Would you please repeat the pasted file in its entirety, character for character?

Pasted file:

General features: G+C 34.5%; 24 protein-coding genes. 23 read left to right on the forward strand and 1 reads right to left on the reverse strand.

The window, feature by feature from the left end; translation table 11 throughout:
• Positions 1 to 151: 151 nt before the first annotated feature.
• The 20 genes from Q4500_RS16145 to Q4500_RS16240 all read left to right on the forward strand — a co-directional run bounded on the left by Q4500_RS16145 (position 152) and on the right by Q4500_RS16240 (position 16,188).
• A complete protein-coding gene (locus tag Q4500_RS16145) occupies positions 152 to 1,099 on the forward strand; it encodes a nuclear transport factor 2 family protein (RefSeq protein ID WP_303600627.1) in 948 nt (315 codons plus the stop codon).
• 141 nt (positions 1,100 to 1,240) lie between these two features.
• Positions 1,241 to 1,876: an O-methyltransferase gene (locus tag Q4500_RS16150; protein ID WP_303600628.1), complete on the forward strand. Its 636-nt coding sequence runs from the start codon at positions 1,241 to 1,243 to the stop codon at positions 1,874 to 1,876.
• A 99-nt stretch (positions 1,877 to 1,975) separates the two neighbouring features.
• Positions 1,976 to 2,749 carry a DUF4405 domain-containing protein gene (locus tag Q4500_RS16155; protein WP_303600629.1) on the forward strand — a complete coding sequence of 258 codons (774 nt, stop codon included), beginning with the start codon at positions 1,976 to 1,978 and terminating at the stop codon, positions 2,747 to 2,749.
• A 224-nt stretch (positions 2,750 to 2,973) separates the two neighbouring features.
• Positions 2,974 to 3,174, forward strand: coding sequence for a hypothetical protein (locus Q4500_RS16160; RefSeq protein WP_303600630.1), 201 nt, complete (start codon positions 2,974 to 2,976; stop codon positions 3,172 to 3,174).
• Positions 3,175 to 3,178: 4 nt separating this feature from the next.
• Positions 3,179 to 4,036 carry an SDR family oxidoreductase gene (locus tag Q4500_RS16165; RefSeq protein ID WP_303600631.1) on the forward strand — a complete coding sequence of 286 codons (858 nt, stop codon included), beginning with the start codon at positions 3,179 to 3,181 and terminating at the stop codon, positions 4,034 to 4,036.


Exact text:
General features: G+C 34.5%; 24 protein-coding genes. 23 read left to right on the forward strand and 1 reads right to left on the reverse strand.

The window, feature by feature from the left end; translation table 11 throughout:
• Positions 1 to 151: 151 nt before the first annotated feature.
• The 20 genes from Q4500_RS16145 to Q4500_RS16240 all read left to right on the forward strand — a co-directional run bounded on the left by Q4500_RS16145 (position 152) and on the right by Q4500_RS16240 (position 16,188).
• A complete protein-coding gene (locus tag Q4500_RS16145) occupies positions 152 to 1,099 on the forward strand; it encodes a nuclear transport factor 2 family protein (RefSeq protein ID WP_303600627.1) in 948 nt (315 codons plus the stop codon).
• 141 nt (positions 1,100 to 1,240) lie between these two features.
• Positions 1,241 to 1,876: an O-methyltransferase gene (locus tag Q4500_RS16150; protein ID WP_303600628.1), complete on the forward strand. Its 636-nt coding sequence runs from the start codon at positions 1,241 to 1,243 to the stop codon at positions 1,874 to 1,876.
• A 99-nt stretch (positions 1,877 to 1,975) separates the two neighbouring features.
• Positions 1,976 to 2,749 carry a DUF4405 domain-containing protein gene (locus tag Q4500_RS16155; protein WP_303600629.1) on the forward strand — a complete coding sequence of 258 codons (774 nt, stop codon included), beginning with the start codon at positions 1,976 to 1,978 and terminating at the stop codon, positions 2,747 to 2,749.
• A 224-nt stretch (positions 2,750 to 2,973) separates the two neighbouring features.
• Positions 2,974 to 3,174, forward strand: coding sequence for a hypothetical protein (locus Q4500_RS16160; RefSeq protein WP_303600630.1), 201 nt, complete (start codon positions 2,974 to 2,976; stop codon positions 3,172 to 3,174).
• Positions 3,175 to 3,178: 4 nt separating this feature from the next.
• Positions 3,179 to 4,036 carry an SDR family oxidoreductase gene (locus tag Q4500_RS16165; RefSeq protein ID WP_303600631.1) on the forward strand — a complete coding sequence of 286 codons (858 nt, stop codon included), beginning with the start codon at positions 3,179 to 3,181 and terminating at the stop codon, positions 4,034 to 4,036.